Stephanie Winkler (firstname.lastname@example.org) expects to receive her J.D. In May 2018 from the George Washington University Law School. She would like to thank her loved ones for their endless support, and her Scholarly Writing professor, Karen Thornton, for her wisdom and guidance during the writing process.
A recent series of corruption scandals in Washington, D.C., brought attention to the challenges facing D.C.’s local procurement. National news sources covering D.C.’s procurement-related corruption problems cited them as an example of classic Beltway politics — where “cronyism and procurement issues are related.”1 However, procurement corruption is not a uniquely D.C. issue. Instead, it is well known that corruption is a recurrent issue in municipal contracting.2 At the municipal and local level, procurement corruption is particularly difficult to expose because smaller jurisdictions often lack the extensive regulation found at the federal level.3 However, the addition of dense regulatory schemes is not necessarily the answer.4 In particular, complex regulations may make public contracting inefficient and do little to discourage or expose corruption.5
Instead of instituting layer upon layer of dense regulations, some city and municipal governments have made structural changes or developed institutional checks on the procurement system to ensure integrity, transparency, risk avoidance, and inclusion in procurement.6 New York City serves as an example of a jurisdiction that has restored integrity to its public procurement process by instituting structural changes.7
In the 1980s, New York City faced several procurement-related scandals and responded by overhauling the city’s contracting system and creating an independent body, the Procurement Policy Board (PPB), to combat corruption and streamline the city’s procurement rules.8 New York City’s procurement reform is a useful model for local governments, like those in Washington, D.C., facing procurement corruption and seeking solutions.9 The addition of a New York City-like PPB to Washington, D.C.’s existing procurement structure will provide checks on the city’s legislative power that may be the source of procurement corruption.10 In turn, the Washington-New York solution will provide a useful guide for local jurisdictions seeking to combat procurement corruption without creating significant barriers to entry in the public contracting field.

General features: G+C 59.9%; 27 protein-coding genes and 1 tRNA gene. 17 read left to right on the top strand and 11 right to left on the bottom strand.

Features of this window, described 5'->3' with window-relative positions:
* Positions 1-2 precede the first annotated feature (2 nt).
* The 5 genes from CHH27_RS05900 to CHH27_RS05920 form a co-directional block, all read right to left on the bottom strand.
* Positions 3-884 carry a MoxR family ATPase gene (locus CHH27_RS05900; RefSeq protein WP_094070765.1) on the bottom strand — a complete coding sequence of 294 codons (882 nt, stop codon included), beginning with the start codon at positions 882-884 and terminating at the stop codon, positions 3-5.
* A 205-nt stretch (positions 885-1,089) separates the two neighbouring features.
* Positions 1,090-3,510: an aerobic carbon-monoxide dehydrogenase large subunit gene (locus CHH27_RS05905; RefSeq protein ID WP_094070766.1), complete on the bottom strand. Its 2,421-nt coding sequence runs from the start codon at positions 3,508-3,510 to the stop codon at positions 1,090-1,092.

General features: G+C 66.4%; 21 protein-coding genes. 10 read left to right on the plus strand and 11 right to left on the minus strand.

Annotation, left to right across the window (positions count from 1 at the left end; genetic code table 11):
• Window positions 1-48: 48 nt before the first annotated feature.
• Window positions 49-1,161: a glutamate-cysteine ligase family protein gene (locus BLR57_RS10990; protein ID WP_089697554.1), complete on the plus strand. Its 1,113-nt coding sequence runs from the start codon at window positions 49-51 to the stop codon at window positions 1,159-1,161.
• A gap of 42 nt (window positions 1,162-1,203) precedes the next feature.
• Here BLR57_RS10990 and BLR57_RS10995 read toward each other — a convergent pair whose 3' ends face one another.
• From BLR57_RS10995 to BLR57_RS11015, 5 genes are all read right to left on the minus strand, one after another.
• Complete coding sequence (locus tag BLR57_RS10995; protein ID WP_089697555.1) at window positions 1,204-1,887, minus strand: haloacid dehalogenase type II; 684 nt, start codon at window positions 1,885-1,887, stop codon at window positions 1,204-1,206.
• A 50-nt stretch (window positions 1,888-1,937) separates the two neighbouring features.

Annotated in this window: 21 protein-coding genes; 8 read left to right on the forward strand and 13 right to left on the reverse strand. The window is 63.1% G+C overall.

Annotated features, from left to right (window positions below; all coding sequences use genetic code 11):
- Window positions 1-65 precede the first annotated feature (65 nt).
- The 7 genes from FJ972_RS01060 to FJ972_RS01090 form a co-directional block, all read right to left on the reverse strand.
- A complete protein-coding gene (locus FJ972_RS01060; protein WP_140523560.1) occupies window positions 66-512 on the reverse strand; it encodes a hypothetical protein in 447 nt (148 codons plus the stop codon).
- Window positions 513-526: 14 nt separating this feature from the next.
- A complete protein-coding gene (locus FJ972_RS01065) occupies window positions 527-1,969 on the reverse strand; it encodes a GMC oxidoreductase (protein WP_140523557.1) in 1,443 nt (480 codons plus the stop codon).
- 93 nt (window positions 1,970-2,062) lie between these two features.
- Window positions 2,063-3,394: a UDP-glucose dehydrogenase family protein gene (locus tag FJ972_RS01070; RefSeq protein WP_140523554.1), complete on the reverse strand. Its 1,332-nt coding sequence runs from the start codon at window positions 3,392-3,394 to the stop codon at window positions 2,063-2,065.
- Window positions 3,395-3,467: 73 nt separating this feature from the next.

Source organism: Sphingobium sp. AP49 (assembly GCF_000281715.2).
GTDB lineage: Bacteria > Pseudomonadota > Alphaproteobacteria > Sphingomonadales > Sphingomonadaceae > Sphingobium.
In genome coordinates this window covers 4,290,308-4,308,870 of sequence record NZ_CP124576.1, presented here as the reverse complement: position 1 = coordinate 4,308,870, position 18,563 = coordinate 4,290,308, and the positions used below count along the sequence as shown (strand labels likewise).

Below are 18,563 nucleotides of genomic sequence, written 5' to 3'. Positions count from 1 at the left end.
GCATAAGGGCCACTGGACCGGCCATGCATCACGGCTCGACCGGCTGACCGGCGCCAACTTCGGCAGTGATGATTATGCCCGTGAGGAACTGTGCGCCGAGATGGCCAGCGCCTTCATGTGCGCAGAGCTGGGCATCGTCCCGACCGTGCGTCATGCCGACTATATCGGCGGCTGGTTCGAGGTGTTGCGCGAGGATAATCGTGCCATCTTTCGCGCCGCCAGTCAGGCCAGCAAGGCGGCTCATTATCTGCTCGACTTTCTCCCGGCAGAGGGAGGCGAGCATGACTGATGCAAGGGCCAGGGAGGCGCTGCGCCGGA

This Note will examine contracting difficulties faced by local governments through the illustrative case of Washington, D.C. Specifically, in Part I, this Note will explore three major procurement scandals occurring in the past decade in Washington, D.C. These scandals have involved the city’s jails, the District’s lottery contest, and Washington, D.C.’s mayor Marion Barry.11 At the center of each of these scandals lies the Council’s rejection of a contract proposal and subsequent awarding of large sums of taxpayer dollars to a different contractor without any public explanation. The lack of transparency in each of these circumstances has led the public to assume corruption is at the heart of these procurement awards and led to a loss of faith in the city’s contracting system.